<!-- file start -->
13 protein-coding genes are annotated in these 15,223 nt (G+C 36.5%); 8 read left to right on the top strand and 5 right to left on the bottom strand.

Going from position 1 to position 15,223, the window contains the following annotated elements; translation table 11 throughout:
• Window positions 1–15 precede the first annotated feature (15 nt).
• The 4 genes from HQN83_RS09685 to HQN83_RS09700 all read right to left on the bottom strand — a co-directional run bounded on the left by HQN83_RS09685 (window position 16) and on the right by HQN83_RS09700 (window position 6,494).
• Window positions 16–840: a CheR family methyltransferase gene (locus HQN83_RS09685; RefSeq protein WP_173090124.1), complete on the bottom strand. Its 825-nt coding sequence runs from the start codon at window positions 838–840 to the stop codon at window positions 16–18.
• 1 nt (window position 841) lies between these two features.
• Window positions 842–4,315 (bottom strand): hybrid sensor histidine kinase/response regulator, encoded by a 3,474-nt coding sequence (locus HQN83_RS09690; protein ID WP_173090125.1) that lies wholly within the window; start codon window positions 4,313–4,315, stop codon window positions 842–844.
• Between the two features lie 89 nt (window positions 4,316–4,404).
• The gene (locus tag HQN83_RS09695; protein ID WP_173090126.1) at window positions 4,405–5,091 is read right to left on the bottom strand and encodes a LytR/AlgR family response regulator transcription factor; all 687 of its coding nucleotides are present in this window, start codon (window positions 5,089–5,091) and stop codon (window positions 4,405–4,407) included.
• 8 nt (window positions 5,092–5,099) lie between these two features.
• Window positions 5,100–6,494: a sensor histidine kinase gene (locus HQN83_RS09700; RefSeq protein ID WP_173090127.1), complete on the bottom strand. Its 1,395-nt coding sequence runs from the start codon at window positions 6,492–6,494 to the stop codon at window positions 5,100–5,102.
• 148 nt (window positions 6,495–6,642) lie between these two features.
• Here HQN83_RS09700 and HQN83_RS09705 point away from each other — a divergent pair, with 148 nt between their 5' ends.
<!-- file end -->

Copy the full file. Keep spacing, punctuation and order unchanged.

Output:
13 protein-coding genes are annotated in these 15,223 nt (G+C 36.5%); 8 read left to right on the top strand and 5 right to left on the bottom strand.

Going from position 1 to position 15,223, the window contains the following annotated elements; translation table 11 throughout:
• Window positions 1–15 precede the first annotated feature (15 nt).
• The 4 genes from HQN83_RS09685 to HQN83_RS09700 all read right to left on the bottom strand — a co-directional run bounded on the left by HQN83_RS09685 (window position 16) and on the right by HQN83_RS09700 (window position 6,494).
• Window positions 16–840: a CheR family methyltransferase gene (locus HQN83_RS09685; RefSeq protein WP_173090124.1), complete on the bottom strand. Its 825-nt coding sequence runs from the start codon at window positions 838–840 to the stop codon at window positions 16–18.
• 1 nt (window position 841) lies between these two features.
• Window positions 842–4,315 (bottom strand): hybrid sensor histidine kinase/response regulator, encoded by a 3,474-nt coding sequence (locus HQN83_RS09690; protein ID WP_173090125.1) that lies wholly within the window; start codon window positions 4,313–4,315, stop codon window positions 842–844.
• Between the two features lie 89 nt (window positions 4,316–4,404).
• The gene (locus tag HQN83_RS09695; protein ID WP_173090126.1) at window positions 4,405–5,091 is read right to left on the bottom strand and encodes a LytR/AlgR family response regulator transcription factor; all 687 of its coding nucleotides are present in this window, start codon (window positions 5,089–5,091) and stop codon (window positions 4,405–4,407) included.
• 8 nt (window positions 5,092–5,099) lie between these two features.
• Window positions 5,100–6,494: a sensor histidine kinase gene (locus HQN83_RS09700; RefSeq protein ID WP_173090127.1), complete on the bottom strand. Its 1,395-nt coding sequence runs from the start codon at window positions 6,492–6,494 to the stop codon at window positions 5,100–5,102.
• 148 nt (window positions 6,495–6,642) lie between these two features.
• Here HQN83_RS09700 and HQN83_RS09705 point away from each other — a divergent pair, with 148 nt between their 5' ends.